> The problem is that there are cultures (including ours) where it's
> really TOO intimate to address a colleague by their first name. In
> most families in Korea, a younger brother doesn't use the first name
> of an older brother though the older brother may use that of the
> younger (just as parents may use their children's first names but not
> vice versa in the West). I can never get my students to call me
> anything but "Professor Kellogg" even though I am really only a
> lecturer (and that's why we address everybody except Mike as
> "Professor" in our contribution to the discussion on development).
> I gather from Paul's comments that "dear" as a letter salutation is
> also considered too intimate now, which was certainly not true when I
> left the USA more or less permanently in the early 1980s.
> In English teaching we try (very stupidly) to teach terms of address
> as a set of rules, e.g.
> a) WHERE INTIMATE: Never use a FIRST name with a title (except that of
> course here in Korea the last name comes first and the first name
> comes
> last)
> b) WHERE NOT INTIMATE: Never use a LAST name without a title (ditto).
> This succeeds in utterly confusing our learners and erects huge
> barriers to human interaction where none previously existed. Language
> is NOT a set of rules--not even grammar "rules" are rules, and to to
> try to teach respect and collegiality as a set of rules is almost a
> contradiction in terms (since rules will inevitably involve a clash
> between MY rules and YOURS and the way I end up expressing my respect for you involves NOT respecting your rules).
> So what do I teach? Human interaction, of course. You ask somebody how
> to address them and then you forget your own bloody rules and just do
> what they tell you to do. In fact, a question like "What do I call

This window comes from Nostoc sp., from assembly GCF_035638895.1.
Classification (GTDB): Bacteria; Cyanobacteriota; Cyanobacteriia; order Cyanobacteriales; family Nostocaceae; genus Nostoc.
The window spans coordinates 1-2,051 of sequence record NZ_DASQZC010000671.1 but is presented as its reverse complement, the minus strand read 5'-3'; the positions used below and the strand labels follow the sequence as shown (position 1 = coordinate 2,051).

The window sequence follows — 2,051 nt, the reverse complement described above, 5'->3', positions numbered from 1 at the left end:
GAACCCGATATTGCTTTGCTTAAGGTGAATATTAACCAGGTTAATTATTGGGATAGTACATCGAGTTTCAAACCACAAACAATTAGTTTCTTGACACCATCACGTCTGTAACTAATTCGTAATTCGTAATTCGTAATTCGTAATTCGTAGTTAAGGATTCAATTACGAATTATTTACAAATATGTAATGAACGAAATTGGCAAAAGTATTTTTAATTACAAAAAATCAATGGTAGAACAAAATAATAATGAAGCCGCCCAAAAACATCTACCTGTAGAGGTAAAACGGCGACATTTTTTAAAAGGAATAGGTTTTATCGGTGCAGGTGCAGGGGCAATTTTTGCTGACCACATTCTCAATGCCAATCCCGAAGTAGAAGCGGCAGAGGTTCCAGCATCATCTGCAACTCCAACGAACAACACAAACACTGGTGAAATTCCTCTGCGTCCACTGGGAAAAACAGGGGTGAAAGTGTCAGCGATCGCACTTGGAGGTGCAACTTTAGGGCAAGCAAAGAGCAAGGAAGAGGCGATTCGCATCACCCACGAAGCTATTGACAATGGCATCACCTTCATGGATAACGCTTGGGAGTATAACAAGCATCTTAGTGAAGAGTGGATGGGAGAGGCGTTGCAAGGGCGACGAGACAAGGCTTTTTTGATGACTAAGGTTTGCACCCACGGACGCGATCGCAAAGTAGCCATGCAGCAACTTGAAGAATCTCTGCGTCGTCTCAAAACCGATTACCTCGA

> you?" is EASIER to teach than the so-called "rules" above. But most
> importantly it is clearly LIMITING and LIMITED in a way that so-called
> rules are not. It's concrete and personal, one might almost say
> intimate, as human interactions have to be.
> Last night I was reading Paul Bloom's book "How Children Learn the
> Meanings of Words" (MIT: 2001). He has a "rules and words" paradigm
> for language, so he spends some of the latter part of the book
> smirking at those of us who consider rules and words negotiable and not innate.
> He cites the following parody of the Whorfian (and Vygotskyan)
> position on p. 244.
> Whorfian: Eskimos are greatly infuenced by their language in their
> perception of snow. for example, they have N words for snow whereas
> English only has none. Having all these different words makes them
> think of snow very differently than Americans do.
> Skeptic: How do you know they think differently than Americans do?
> Whorfian: Look at all the words they have for snow!
> First of all, if Inuit who see snow every day have exactly the same
> perception of snow as Americans who have never seen snow in their
> lives, it is the skeptics and not the Whorfians who have some tough explaining to do.
> Secondly, there is really NOTHING circular about language being both
> cause and effect: the language of previous generations is an effect
> for them and a cause for us. In the same way, a question like "What do
> I call you?" is both effect and cause, and so is its effect, namely
> the answer. What's so hard about that?
> David Kellogg
> Seoul National University of Education
> PS:
> Actually, Paul, though I am not a Stones fan, at heart I am a street
> fightin' man like you.... But you can see that our Dear Mike takes his
> pastoral duties on this list very seriously indeed, and that's surely
> one reason why the list is such a nice quiet place to work.
> dk
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Sincerely yours Bella Kotik-Friedgut
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Received on Thu Dec 13 16:10 PST 2007